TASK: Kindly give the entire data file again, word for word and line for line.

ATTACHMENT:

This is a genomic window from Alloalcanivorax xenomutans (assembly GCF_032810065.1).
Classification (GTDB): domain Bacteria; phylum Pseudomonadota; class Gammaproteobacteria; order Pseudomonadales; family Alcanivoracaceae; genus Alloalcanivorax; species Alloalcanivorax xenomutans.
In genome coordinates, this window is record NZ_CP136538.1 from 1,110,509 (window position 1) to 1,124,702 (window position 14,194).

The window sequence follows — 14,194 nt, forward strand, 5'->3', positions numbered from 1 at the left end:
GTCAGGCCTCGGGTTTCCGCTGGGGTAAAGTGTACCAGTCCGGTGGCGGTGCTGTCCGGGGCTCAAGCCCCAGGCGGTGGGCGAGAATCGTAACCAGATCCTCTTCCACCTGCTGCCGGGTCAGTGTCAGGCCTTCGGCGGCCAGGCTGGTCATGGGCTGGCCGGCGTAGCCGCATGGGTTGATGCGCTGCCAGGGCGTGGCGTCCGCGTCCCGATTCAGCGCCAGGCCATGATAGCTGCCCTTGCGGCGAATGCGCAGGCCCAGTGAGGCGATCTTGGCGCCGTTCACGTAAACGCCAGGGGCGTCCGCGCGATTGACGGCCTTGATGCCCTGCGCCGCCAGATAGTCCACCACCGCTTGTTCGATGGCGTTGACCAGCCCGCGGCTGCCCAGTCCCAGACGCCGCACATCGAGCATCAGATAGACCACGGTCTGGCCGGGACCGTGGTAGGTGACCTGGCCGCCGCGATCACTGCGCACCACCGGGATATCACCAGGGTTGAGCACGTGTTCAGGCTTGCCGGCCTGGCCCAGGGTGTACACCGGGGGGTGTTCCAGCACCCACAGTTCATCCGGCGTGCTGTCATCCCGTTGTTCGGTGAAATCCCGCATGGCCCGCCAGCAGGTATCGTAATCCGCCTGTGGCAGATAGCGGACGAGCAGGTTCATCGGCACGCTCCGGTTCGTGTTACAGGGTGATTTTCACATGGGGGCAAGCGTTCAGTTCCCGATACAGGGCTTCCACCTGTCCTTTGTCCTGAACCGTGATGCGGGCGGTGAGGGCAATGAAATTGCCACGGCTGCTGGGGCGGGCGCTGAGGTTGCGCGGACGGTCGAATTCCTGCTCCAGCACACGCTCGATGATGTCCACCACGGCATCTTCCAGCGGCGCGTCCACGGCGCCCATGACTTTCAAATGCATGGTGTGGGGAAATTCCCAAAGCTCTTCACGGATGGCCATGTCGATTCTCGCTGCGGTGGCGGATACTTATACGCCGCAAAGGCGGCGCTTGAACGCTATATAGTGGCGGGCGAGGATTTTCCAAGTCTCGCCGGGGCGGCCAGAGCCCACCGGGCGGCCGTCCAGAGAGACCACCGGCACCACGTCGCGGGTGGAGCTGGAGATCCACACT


This is a genomic window from Alloalcanivorax xenomutans (assembly GCF_032810065.1).
Classification (GTDB): domain Bacteria; phylum Pseudomonadota; class Gammaproteobacteria; order Pseudomonadales; family Alcanivoracaceae; genus Alloalcanivorax; species Alloalcanivorax xenomutans.
In genome coordinates, this window is record NZ_CP136538.1 from 1,110,509 (window position 1) to 1,124,702 (window position 14,194).

The window sequence follows — 14,194 nt, forward strand, 5'->3', positions numbered from 1 at the left end:
GTCAGGCCTCGGGTTTCCGCTGGGGTAAAGTGTACCAGTCCGGTGGCGGTGCTGTCCGGGGCTCAAGCCCCAGGCGGTGGGCGAGAATCGTAACCAGATCCTCTTCCACCTGCTGCCGGGTCAGTGTCAGGCCTTCGGCGGCCAGGCTGGTCATGGGCTGGCCGGCGTAGCCGCATGGGTTGATGCGCTGCCAGGGCGTGGCGTCCGCGTCCCGATTCAGCGCCAGGCCATGATAGCTGCCCTTGCGGCGAATGCGCAGGCCCAGTGAGGCGATCTTGGCGCCGTTCACGTAAACGCCAGGGGCGTCCGCGCGATTGACGGCCTTGATGCCCTGCGCCGCCAGATAGTCCACCACCGCTTGTTCGATGGCGTTGACCAGCCCGCGGCTGCCCAGTCCCAGACGCCGCACATCGAGCATCAGATAGACCACGGTCTGGCCGGGACCGTGGTAGGTGACCTGGCCGCCGCGATCACTGCGCACCACCGGGATATCACCAGGGTTGAGCACGTGTTCAGGCTTGCCGGCCTGGCCCAGGGTGTACACCGGGGGGTGTTCCAGCACCCACAGTTCATCCGGCGTGCTGTCATCCCGTTGTTCGGTGAAATCCCGCATGGCCCGCCAGCAGGTATCGTAATCCGCCTGTGGCAGATAGCGGACGAGCAGGTTCATCGGCACGCTCCGGTTCGTGTTACAGGGTGATTTTCACATGGGGGCAAGCGTTCAGTTCCCGATACAGGGCTTCCACCTGTCCTTTGTCCTGAACCGTGATGCGGGCGGTGAGGGCAATGAAATTGCCACGGCTGCTGGGGCGGGCGCTGAGGTTGCGCGGACGGTCGAATTCCTGCTCCAGCACACGCTCGATGATGTCCACCACGGCATCTTCCAGCGGCGCGTCCACGGCGCCCATGACTTTCAAATGCATGGTGTGGGGAAATTCCCAAAGCTCTTCACGGATGGCCATGTCGATTCTCGCTGCGGTGGCGGATACTTATACGCCGCAAAGGCGGCGCTTGAACGCTATATAGTGGCGGGCGAGGATTTTCCAAGTCTCGCCGGGGCGGCCAGAGCCCACCGGGCGGCCGTCCAGAGAGACCACCGGCACCACGTCGCGGGTGGAGCTGGAGATCCACACT